This coming Sunday is Mother’s Day and I want to begin by expressing both our gratitude and our prayers to all mothers, grandmothers, godmothers and all who show a mother’s care to us. As I write these words, I am embraced by my own mother’s love and the witness of so many holy women who have been bearers of love, care and kindness to us and others over the years. 

We observe also the Fourth Sunday of Easter dedicated to the “Good Shepherd.” Again, this Lord’s Day, you and I are being invited to listen to the call of Jesus, the Good Shepherd, in our lives and to follow him. The Church observes this Sunday in the liturgical year as the “World Day of Prayer for Vocations.” In our reading from the Acts of the Apostles, we hear of the missionary journey of Paul and Barnabas and their call to be a “light to the Gentiles” (Acts 13:47).

This same call is heard on the day of baptism when the light of the Christ is entrusted to the newly baptized “to be kept burning brightly,” especially through the witness of parents and godparents, but indeed the entire Christian community. Psalm 100 proclaims, “We are God’s people, the sheep of his flock.” These words are the holy anthem rising which again announces that we are an “Easter people”; and as such, are inviting us to consider whether single, married, in the consecrated life or ordained, how do you and I radiate Christ wherever we find ourselves in life?

For me, this is the examination of conscience that each one of us needs to do daily! How is Jesus Christ made or not made present to others through our words and deeds? This question leads me to words that I believe are undervalued in our culture today—“chaste or chastity.” So often used merely in conjunction with human sexuality, their deeper meaning can seemingly get lost in the mix.

The words “chaste or chastity” both connote a purity in act or intention. But even more, they involve “the integrity of the person and the integrality of the gift” (#2337-Catechism of the Catholic Church). In my view, what so often gets lost in our world today is the “giftedness” of the human person in his or her very self! So often, there seems to be the opinion that you and I can improve upon God’s creation, rather than heed the words of the psalmist: “Be still and know I am God” (Ps. 46:10). 

This idea is further illustrated by the call of this Sunday’s Gospel to listen to the voice of the Good Shepherd. How would you and I be different … live differently … be comfortable in our own skin … if we embraced our own uniqueness and value in God’s eyes rather than struggle to prove ourselves to others? What if we took seriously God’s voice in our lives vs. all those claiming to be “some god’s” voice today? I think of a statement I once heard from a person who said to me regarding some life decisions he had made that he was only trying to improve the canvas of the life God had given him. While in essence this can be a positive statement, I think it can suggest also the original sin haunting the human family—to make ourselves “God!”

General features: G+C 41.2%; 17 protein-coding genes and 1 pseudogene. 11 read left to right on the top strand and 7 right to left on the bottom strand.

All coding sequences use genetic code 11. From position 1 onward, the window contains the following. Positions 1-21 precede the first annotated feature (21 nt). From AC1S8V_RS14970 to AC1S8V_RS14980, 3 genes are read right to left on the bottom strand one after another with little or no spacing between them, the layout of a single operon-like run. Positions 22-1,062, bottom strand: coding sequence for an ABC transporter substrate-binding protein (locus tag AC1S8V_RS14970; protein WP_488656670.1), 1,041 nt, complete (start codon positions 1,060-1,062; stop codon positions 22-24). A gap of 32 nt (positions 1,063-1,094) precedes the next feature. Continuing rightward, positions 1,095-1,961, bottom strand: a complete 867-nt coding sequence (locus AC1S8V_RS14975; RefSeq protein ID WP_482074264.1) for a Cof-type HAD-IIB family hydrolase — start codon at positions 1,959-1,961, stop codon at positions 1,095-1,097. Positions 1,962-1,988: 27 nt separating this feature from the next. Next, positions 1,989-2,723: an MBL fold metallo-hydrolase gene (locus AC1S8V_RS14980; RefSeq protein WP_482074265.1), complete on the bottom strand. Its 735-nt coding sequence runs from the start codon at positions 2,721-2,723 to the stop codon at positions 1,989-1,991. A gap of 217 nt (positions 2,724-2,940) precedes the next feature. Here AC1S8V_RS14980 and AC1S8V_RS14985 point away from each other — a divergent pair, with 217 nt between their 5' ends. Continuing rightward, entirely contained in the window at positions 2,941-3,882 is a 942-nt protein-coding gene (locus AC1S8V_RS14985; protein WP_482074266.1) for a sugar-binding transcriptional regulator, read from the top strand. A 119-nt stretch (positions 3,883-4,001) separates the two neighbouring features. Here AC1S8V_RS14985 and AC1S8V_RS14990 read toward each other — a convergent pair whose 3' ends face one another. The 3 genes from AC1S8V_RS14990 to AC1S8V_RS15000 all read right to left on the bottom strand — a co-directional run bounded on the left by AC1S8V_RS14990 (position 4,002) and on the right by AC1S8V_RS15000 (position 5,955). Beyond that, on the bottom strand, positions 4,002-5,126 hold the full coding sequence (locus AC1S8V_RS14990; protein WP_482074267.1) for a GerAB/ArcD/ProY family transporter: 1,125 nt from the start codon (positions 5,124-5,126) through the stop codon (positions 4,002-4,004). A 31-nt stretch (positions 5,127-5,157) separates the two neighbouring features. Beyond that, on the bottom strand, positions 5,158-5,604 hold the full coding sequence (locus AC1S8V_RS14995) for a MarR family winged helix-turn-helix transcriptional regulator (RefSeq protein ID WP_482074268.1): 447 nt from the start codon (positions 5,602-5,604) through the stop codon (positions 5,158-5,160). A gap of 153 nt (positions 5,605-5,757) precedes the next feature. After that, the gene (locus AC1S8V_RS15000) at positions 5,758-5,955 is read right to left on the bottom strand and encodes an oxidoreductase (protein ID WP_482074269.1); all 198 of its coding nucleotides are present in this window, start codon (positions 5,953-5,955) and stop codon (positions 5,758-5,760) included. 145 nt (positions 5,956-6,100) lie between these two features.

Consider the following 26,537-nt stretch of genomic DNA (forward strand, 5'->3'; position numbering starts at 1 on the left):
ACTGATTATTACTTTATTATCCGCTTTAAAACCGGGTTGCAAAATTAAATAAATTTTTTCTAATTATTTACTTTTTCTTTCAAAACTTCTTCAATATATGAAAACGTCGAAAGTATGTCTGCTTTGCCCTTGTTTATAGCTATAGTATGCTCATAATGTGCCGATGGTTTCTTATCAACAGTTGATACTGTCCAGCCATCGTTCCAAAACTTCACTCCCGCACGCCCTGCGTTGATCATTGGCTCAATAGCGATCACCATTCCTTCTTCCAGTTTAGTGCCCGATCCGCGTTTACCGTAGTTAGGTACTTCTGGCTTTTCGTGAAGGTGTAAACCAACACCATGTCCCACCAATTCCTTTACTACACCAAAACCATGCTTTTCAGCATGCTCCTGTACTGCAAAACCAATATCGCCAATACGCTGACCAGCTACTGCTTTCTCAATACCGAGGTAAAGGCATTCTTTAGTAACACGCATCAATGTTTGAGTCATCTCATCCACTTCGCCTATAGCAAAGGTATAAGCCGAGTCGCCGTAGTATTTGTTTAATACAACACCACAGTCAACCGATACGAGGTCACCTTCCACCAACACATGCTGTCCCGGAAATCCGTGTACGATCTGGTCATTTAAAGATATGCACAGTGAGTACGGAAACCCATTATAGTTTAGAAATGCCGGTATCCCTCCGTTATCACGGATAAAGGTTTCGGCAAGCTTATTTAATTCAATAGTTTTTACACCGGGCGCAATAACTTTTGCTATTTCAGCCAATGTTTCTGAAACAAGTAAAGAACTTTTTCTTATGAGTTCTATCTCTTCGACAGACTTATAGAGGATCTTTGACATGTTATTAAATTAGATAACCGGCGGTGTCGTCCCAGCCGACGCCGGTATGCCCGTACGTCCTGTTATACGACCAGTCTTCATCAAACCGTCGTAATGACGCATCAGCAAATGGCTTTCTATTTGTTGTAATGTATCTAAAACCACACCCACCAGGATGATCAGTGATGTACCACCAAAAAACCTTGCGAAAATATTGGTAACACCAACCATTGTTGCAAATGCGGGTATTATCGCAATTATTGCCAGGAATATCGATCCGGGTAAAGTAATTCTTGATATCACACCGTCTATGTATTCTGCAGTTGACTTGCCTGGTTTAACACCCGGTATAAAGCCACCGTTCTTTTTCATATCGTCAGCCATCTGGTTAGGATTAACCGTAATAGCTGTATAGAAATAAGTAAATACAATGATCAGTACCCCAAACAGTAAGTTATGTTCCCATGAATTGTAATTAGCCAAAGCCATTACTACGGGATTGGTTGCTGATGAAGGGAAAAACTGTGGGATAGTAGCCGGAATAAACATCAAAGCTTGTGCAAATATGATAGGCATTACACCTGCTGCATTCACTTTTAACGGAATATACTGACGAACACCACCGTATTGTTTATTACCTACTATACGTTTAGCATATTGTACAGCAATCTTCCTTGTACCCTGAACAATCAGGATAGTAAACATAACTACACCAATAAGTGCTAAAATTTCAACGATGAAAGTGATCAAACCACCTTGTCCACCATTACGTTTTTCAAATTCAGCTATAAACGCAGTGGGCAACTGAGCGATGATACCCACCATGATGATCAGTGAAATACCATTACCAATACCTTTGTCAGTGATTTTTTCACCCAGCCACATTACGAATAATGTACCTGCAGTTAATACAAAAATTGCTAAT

Bishop Robert Barron in his book on the Eucharist writes: “The fundamental determination of good and evil remains, necessarily, the prerogative of God alone, since God is himself, the ultimate good. To seize this knowledge, therefore, is to claim divinity for oneself—and this is the one thing that a creature can never do and thus should never try. To do so is to place oneself in a metaphysical contradiction, interrupting thereby the loop of grace and ruining the sacrum convivium (sacred banquet)”-(pg. 21). 

Again, the Catechism of Catholic Church teaches: “Of all visible creatures only man is ‘able to know and love his creator.’ He is ‘the only creature on earth that God has willed for its own sake,’ and he alone is called to share, by knowledge and love, in God’s own life. It was for this end that he was created, and this is the fundamental reason for his dignity”: “What made you establish man in so great a dignity? Certainly the incalculable love by which you have looked on your creature in yourself! You are taken with love for her; for by love indeed you created her, by love you have given her a being capable of tasting your eternal Good”- (St. Catherine of Siena)  (#1782).

There is a saying, “a face only a mother could love!” As I write this column, I wish to remind myself and you that each of us has a face that our God loves to infinity! As the Lord declared through the prophet Isaiah: “Even if a mother should forget her child, I will never forget you!” (Is. 49:15). This Sunday as we celebrate our mothers and call to mind the voice of the Good Shepherd, let us find in them both a reminder of our calling to be God’s light in the world today.

And so we pray:

Hail Mary, full of grace;
all generations call you blessed.
Hail Mother of God; when asked by the angel
to bear the Son of the Most High,
filled with faith, you responded:
“Let it be done unto me.”

Holy Mother of Jesus, at the wedding feast at Cana,
you prompted your Son to perform his first sign.

Be with us as we discern our life’s work
and guide us in the way we are called to follow
in the footsteps of your Son.

Holy Mother of the Savior, at the foot of the cross
you mourned the death of your only Son.

Bless and embrace the loving parents of all priests,
deacons, brothers and sisters.

Holy Mother of the Good Shepherd,
turn your motherly care to this nation.

Intercede for us to the Lord of the harvest
to send more laborers to the harvest
in this land dedicated to your honor.

Queen of Peace, Mirror of Justice, Health of the Sick,
inspire vocations in our time.

Let the word of your Son be made flesh anew
in the lives of persons anxious to proclaim
the good news of everlasting life.

 (Source: USCCB website)

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